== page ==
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Maintaining a healthy weight is important for military members to stay fit to fight. Rising BMI rates may affect individual health, mission
The national average for obese body mass index based off of data collected from 2011-2014 is estimated at 36.5 percent compared to 30.5 percent between 1999-2000, according to the Centers for Disease Control and Prevention.
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U.S. Army Spc. Matthew Roverso, U.S. Army Central geospatial engineer, puts Sgt. Brandon McClintick, U.S. ARCENT combatives instructor, in a headlock at Shaw Air Force Base, S.C., Feb. 7, 2017. The classes offered at the Combatives House can provide physical and mental health benefits such as increased strength, flexibility and stress relief. (U.S. Air Force photo by Airman 1st Class Destinee Sweeney) Combatives House offers physical, mental benefits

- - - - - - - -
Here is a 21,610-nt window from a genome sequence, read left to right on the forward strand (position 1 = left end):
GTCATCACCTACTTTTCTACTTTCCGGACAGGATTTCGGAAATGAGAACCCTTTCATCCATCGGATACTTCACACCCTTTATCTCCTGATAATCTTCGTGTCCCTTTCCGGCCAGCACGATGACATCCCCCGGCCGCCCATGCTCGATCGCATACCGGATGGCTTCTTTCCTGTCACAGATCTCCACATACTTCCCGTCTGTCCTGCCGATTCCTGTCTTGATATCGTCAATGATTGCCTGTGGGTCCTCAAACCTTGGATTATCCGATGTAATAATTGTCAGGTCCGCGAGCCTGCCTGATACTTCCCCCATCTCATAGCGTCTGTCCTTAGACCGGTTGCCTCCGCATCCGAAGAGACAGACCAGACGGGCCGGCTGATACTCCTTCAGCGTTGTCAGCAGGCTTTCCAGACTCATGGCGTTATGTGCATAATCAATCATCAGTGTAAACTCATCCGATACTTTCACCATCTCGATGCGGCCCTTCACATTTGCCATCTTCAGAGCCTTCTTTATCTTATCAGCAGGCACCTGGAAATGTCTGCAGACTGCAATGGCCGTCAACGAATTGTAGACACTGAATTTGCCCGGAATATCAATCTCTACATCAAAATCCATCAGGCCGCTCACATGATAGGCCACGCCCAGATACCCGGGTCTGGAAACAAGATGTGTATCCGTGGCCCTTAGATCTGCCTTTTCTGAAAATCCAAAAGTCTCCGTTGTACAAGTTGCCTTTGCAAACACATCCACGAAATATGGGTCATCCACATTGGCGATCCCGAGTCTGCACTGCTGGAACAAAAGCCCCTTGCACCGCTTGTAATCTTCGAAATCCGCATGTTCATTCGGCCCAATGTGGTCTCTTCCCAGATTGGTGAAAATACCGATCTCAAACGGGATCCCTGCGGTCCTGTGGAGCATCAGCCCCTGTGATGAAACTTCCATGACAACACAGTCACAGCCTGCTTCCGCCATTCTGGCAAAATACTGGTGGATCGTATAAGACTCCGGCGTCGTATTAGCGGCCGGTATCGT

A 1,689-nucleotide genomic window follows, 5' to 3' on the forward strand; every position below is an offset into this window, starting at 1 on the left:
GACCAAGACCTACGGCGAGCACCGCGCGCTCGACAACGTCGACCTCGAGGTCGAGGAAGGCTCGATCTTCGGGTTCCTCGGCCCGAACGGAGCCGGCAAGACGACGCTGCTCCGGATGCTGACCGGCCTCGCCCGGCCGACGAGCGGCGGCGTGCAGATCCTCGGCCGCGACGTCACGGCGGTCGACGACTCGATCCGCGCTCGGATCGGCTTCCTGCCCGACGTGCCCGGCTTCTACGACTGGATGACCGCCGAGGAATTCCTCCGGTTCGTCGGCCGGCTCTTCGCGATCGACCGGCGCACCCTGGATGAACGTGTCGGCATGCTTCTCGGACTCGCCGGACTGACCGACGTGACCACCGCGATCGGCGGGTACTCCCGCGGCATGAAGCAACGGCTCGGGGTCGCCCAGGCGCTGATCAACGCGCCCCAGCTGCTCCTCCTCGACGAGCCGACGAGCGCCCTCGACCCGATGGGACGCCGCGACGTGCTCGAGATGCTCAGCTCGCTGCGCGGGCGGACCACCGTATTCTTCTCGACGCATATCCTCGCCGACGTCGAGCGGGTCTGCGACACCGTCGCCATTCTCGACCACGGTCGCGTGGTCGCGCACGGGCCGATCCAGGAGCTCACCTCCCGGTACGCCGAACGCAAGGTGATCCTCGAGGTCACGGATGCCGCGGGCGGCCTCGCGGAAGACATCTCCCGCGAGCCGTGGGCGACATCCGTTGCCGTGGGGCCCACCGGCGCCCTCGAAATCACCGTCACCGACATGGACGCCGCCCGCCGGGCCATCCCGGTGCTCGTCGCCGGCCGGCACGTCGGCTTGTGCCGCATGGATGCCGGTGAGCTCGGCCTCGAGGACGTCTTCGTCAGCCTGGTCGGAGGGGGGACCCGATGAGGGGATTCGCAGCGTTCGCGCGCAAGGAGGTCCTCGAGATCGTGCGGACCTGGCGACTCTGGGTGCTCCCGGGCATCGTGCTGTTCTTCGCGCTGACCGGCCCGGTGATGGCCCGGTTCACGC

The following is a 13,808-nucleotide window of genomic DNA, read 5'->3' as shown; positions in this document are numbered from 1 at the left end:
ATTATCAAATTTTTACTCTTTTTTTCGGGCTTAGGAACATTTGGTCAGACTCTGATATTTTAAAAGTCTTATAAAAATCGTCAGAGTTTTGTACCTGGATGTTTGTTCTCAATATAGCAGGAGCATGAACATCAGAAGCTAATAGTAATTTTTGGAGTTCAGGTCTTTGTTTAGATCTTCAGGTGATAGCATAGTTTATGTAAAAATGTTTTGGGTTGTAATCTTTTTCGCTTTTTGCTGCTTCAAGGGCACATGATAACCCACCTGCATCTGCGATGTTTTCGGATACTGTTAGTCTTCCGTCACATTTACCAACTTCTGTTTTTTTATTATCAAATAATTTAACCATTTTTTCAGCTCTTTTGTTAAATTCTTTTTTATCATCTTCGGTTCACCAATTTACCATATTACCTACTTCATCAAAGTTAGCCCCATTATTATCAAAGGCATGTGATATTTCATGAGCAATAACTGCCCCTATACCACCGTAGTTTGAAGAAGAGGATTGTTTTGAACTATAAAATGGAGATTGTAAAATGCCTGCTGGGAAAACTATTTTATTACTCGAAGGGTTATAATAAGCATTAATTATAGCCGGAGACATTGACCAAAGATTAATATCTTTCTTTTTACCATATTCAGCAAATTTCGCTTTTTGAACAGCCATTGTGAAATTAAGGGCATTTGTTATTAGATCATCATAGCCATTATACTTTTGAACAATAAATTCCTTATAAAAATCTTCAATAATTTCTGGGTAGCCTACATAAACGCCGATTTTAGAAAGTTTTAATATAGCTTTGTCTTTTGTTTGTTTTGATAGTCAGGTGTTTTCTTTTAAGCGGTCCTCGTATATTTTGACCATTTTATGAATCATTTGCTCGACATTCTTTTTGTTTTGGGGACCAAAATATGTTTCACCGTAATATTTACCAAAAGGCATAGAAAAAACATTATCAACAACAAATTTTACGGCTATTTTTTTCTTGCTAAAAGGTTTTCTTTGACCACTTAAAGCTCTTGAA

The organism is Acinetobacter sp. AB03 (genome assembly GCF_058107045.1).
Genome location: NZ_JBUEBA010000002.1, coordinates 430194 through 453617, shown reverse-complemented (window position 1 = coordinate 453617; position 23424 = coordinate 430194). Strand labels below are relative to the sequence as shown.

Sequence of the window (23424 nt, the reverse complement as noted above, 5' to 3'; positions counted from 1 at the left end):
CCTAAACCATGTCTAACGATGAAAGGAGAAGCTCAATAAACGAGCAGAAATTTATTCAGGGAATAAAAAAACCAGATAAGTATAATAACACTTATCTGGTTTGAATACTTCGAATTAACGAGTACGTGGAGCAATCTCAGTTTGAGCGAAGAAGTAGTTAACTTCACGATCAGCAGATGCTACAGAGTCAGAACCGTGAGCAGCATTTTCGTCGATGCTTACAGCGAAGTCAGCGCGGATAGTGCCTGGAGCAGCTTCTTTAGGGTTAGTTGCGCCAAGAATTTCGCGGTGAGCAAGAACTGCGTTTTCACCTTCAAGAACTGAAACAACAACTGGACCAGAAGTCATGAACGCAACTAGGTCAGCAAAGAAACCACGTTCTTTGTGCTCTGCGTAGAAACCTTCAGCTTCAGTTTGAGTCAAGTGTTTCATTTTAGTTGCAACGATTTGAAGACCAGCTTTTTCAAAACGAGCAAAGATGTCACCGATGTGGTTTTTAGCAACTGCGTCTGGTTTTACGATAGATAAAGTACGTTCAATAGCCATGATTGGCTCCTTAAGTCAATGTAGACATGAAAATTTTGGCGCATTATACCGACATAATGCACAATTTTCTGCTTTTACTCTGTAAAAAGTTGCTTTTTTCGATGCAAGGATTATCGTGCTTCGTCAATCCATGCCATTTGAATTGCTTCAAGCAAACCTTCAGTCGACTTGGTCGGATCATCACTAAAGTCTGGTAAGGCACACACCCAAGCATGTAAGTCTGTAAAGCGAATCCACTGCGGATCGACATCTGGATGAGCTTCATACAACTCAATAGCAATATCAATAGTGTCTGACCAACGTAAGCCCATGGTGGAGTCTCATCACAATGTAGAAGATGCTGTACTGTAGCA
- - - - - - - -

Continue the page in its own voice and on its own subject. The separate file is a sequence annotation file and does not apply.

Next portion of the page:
Five minutes is all that is on the clock at the Combatives House. Two people rush at each other, trying every trick in the book to knock the other to the ground. One is thrown to his back, cushioned by the blue mat underneath. The two continue to struggle for power, trying out different locks and trying to gain the upper hand, or foot, on the other. The fight is intense, but it is only practice.
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